Harry Nuriev, founder of Crosby Studios, has just designed a couch that perfectly embodies the philosophy “out with the old, in with the new.” To create his bold statement piece, he collected old Balenciaga clothing items and stuffed them into an entirely new creation: a transparent vinyl couch.
Crosby Studios is a creative agency that works on a wide variety of projects, including fashion collaborations, graphic designs, and interior design for hospitality and residential spaces. In fact, this isn’t even the first time that Crosby Studios has created a product like the Balenciaga-stuffed sofa. Their website also features some furniture that celebrates sneaker culture, including a transparent armchair filled with Nikes.
Nuriev and Balenciaga first unveiled the couch at Design Miami 2019, a yearly fair that aims to provide both designers and consumers with commercial opportunities and serve as a platform for cultural and artistic collaboration.
The sofa’s daring aesthetic is supposed to be both visually and mentally stimulating, though Nuriev hopes hopes it can also inspire customers to be more aware of the negative impact consumerism has on the planet. While the design is reminiscent of a large, overstuffed sofa you might expect to see in an average family home, this couch has a lot more going for it. The materials are much more unique, mostly sourced from “damaged or otherwise unsellable garments and off-cuts from obsolete stocks of Balenciaga clothing,” according to MR magazine. The final effect is a couch with a bold and mixed pattern of all conceivable colors.
While the materials that went into making it would normally not be suitable for any other means, Nuriev has repurposed them into what the fair calls “environmentally conscious design, giving generations of garments and other materials another life.” And while it may be a think piece first and foremost, the furniture is still functional, even including a pillow and recliner if you want to get a bit more comfortable.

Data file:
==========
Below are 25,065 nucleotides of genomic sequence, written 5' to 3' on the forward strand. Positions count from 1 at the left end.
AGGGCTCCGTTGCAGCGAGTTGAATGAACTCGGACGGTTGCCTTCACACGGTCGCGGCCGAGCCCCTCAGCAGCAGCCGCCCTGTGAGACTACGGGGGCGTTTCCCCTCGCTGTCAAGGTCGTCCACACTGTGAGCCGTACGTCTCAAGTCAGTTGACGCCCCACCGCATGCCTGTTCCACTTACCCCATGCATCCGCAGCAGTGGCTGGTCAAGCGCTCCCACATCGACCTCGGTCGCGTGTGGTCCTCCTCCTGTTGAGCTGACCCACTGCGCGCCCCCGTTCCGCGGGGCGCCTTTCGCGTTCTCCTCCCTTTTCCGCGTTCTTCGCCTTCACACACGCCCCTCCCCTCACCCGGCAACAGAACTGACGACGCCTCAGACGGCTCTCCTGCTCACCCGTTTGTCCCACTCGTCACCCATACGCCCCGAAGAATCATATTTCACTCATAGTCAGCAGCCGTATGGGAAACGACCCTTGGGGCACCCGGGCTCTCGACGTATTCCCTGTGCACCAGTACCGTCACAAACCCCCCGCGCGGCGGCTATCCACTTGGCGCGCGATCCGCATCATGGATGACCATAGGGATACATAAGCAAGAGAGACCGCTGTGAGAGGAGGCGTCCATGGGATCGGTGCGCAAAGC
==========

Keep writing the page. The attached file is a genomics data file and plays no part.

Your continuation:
The eco-friendly sentiment here is appreciated, but Nuriev is not the first to bring this concept to life. Companies such as Tradesy, The RealReal, and Poshmark also attempt to give clothing multiple lifetimes by reselling old pieces so they can be enjoyed by several new owners for decades to come.
Earlier this year, Balenciaga also launched an environmentally-friendly clothing line. The company’s goal with that collection was to practice sustainable fashion and bring awareness to threatened species and the need for conservation. Even better, the company put their money where their mouth was, donating all proceeds from the collection to the International Union for Conservation of Nature.
Attitudes toward sustainability, conservation, and eco-friendly design may vary, but seeing retail giants like Harry Nuriev and Balenciaga moving in the right direction is massively encouraging. Recognizing the responsibility designers have in protecting the environment is a necessary step forward for the whole planet.